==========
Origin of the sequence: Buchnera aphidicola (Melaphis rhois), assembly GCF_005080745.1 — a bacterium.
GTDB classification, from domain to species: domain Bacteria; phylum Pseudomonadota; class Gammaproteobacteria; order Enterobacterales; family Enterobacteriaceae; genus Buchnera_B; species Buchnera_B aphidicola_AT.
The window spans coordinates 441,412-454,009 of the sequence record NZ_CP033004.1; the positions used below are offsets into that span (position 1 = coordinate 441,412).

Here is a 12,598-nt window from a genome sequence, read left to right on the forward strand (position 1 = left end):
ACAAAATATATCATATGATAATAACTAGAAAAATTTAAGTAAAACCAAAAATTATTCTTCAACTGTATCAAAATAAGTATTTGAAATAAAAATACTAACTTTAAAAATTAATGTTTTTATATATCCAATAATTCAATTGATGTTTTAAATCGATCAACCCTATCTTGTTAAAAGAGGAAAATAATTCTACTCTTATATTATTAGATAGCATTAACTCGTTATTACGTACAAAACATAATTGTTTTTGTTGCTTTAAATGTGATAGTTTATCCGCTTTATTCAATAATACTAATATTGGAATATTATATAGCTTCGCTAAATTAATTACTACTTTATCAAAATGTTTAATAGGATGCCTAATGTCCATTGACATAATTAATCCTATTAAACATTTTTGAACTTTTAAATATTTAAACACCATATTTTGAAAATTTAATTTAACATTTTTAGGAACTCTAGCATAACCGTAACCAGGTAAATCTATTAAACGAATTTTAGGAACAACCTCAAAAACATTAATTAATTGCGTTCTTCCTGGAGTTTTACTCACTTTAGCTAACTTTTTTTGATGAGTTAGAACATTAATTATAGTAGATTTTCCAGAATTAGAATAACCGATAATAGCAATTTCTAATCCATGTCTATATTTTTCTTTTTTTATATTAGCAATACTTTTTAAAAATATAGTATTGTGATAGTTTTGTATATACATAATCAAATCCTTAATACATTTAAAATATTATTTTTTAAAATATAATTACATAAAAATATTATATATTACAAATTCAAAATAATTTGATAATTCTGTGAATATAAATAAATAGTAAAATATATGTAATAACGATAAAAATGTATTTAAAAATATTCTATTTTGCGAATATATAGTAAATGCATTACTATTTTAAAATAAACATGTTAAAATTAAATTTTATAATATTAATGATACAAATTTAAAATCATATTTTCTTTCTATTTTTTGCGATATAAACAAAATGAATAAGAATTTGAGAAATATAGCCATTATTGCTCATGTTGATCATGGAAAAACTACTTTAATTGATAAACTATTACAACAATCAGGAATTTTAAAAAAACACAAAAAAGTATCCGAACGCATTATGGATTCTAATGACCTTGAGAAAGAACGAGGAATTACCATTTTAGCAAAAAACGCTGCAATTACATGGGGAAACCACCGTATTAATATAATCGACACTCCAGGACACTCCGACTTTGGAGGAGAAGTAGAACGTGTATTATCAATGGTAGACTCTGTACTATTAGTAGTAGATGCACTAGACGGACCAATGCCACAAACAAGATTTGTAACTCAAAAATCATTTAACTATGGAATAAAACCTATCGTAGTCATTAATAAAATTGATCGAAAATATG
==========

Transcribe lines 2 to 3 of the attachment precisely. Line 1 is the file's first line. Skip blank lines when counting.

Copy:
GTDB classification, from domain to species: domain Bacteria; phylum Pseudomonadota; class Gammaproteobacteria; order Enterobacterales; family Enterobacteriaceae; genus Buchnera_B; species Buchnera_B aphidicola_AT.
The window spans coordinates 441,412-454,009 of the sequence record NZ_CP033004.1; the positions used below are offsets into that span (position 1 = coordinate 441,412).